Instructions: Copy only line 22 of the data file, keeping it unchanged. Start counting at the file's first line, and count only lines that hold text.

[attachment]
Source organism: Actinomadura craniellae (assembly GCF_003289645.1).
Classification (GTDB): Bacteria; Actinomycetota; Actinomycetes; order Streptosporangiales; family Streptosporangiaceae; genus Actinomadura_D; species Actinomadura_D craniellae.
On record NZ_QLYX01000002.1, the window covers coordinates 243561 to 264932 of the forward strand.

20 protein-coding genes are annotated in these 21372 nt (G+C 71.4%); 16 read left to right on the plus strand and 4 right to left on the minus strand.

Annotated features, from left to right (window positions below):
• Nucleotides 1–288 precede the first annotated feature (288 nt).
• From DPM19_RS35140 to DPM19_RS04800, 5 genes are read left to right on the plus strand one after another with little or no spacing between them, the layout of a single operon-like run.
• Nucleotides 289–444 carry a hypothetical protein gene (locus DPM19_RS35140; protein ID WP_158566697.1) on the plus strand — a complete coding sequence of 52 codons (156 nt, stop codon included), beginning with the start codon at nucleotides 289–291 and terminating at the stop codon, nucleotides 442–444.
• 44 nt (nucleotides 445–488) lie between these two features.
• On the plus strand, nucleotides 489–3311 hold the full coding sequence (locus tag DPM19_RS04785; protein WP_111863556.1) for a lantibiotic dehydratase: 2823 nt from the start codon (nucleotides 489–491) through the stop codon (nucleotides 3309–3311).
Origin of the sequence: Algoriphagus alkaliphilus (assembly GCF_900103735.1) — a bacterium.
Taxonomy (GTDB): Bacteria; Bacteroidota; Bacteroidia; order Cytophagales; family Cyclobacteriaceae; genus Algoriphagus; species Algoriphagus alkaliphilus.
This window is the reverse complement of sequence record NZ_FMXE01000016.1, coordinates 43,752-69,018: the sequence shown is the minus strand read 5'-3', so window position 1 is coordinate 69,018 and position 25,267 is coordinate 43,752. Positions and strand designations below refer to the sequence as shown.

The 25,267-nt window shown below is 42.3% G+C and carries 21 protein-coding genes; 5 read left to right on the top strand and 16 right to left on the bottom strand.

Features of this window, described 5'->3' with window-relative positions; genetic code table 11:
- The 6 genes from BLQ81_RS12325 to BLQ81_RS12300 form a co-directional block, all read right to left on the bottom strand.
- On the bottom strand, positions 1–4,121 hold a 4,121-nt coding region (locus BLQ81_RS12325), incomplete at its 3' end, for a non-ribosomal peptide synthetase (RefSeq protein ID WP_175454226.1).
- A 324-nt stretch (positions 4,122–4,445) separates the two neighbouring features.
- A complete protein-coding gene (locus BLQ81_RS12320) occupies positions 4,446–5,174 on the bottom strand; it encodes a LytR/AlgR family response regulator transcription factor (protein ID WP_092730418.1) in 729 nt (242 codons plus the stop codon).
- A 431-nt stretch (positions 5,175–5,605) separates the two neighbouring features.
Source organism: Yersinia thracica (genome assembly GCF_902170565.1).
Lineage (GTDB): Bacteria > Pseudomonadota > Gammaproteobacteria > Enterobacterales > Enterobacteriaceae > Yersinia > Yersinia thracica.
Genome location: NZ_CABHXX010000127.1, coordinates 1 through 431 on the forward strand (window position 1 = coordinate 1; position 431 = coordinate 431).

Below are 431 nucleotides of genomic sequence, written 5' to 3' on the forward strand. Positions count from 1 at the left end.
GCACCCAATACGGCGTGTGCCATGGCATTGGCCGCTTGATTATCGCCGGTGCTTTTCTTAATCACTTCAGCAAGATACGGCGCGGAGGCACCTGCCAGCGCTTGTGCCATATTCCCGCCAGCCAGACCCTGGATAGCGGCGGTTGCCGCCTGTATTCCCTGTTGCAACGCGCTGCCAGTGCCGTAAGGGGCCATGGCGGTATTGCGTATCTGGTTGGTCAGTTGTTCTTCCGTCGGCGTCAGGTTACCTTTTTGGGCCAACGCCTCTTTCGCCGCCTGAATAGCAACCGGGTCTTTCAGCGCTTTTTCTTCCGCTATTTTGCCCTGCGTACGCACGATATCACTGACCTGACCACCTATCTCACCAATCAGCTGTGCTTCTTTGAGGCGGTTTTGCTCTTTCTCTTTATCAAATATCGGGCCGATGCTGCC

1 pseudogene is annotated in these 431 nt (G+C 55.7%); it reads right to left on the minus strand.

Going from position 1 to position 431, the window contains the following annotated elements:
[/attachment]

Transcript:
Lineage (GTDB): Bacteria > Pseudomonadota > Gammaproteobacteria > Enterobacterales > Enterobacteriaceae > Yersinia > Yersinia thracica.